CAIRO: The staff of the State Notary Office will protest outside the Ministry of Justice Thursday in demand for “equality between the ministry’s sectors,” board member of the Advisers of the State Notary Office Association (ASNOA) Mo’men Khairallah told The Cairo Post Friday.
The notary office, a sector of the Ministry of Justice, is responsible for registering most official records including land titles, a service that requires a fee.
Its staff extended their two-week suspension of their strike which began Feb. 18 for another two, in order to provide ample time for Prime Minister Ibrahim Mahlab to reach an agreement regarding their financial demands, according to a Friday statement by the ASNOA.
The staff is demanding financial equality between all sectors of the ministry; including the Forensic Medicine Authority and the Technical Advisers Department, which conducts technical reports requested by the judiciary. They have been demanding improved conditions since before the 2011 revolution.
Financial equality includes wages, incentives, bonuses and allowances, Khairallah said, adding that there is a 1,500-2,000 EGP (U.S. $216-287) difference between the monthly income of a notary employee and employees in other sectors.
“The State Notary Office yields revenue of 700 million EGP yearly to the Ministry of Justice, and the entire expenses of the ministry is 750 million EGP,” Khairallah said, adding “although no other sector remotely matches the revenue we yield to the ministry, we are still treated as inferiors.”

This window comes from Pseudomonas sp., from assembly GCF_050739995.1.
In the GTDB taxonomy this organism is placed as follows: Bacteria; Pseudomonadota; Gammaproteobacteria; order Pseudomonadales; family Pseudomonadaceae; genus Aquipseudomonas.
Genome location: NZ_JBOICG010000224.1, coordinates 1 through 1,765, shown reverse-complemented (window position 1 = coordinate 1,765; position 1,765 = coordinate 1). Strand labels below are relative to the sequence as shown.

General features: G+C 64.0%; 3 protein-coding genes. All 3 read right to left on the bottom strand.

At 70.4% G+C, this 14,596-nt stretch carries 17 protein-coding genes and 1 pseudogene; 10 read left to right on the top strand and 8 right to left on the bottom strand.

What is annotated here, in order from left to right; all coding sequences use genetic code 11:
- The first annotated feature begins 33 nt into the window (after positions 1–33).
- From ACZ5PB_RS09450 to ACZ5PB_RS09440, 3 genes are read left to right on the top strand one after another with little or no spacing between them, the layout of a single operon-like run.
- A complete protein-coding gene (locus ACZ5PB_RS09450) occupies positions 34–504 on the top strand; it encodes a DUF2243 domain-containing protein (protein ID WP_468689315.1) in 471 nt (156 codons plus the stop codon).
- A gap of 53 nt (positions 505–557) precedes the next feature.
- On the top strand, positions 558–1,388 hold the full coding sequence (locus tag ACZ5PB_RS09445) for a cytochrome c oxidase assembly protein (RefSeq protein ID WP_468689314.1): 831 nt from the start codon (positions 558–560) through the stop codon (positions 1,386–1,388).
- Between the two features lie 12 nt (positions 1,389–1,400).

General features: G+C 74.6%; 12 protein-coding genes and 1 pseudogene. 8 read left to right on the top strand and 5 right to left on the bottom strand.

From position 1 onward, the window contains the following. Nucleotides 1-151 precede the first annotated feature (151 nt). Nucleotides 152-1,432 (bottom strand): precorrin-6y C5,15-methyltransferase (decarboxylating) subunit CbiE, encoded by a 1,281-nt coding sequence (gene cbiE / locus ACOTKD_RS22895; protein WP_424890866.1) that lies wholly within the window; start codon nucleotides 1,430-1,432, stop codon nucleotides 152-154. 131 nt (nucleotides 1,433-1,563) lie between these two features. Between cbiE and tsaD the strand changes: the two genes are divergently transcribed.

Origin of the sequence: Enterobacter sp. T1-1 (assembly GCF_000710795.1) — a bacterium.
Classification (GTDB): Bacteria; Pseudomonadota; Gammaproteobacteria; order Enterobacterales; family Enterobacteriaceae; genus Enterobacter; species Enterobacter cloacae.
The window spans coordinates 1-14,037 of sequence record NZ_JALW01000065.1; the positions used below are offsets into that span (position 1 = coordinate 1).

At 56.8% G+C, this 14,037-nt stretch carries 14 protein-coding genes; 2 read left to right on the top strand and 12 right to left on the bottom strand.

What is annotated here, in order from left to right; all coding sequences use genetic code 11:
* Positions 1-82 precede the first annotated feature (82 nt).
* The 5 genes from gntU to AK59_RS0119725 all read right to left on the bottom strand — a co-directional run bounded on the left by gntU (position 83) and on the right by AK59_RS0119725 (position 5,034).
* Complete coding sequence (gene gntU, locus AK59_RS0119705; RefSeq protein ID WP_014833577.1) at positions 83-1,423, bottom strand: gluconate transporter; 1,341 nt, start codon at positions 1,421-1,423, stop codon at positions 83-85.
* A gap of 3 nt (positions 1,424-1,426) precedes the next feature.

The State Notary Office is the Ministry of Justice’s largest sector with 8,800 employees. Treating this sector as an equal to the other sectors would affect the incentives of the ministry’s judges, each of whom receive at least 200,000 EGP annually, while a notary receives 20,000 EGP, according to Khairallah.
“The huge difference in income is unacceptable in a country where people ask for social justice and a minimum and maximum wage law,” Khairallah said.
“The State Notary Authority is a prestigious authority whose decisions are binding even on judges, but because its employees are not even given transportation allowances, they are compelled to be transported in their clients’ cars to inspect a disputed land. The clients then feel as if they own the employees,” Khairallah said.
Khairallah added that law No.5 of the year 1964 stipulates that the head of the notary office take the oath before the president of the republic, giving him a ministerial status that the Ministry of Justice cannot expel.
The last time Egypt applied this law was in the 80’s, Khairallah said, adding that the Ministry of Justice has since “seconded” the head of notary office rather than “appointed” him, meaning he can be replaced at any time.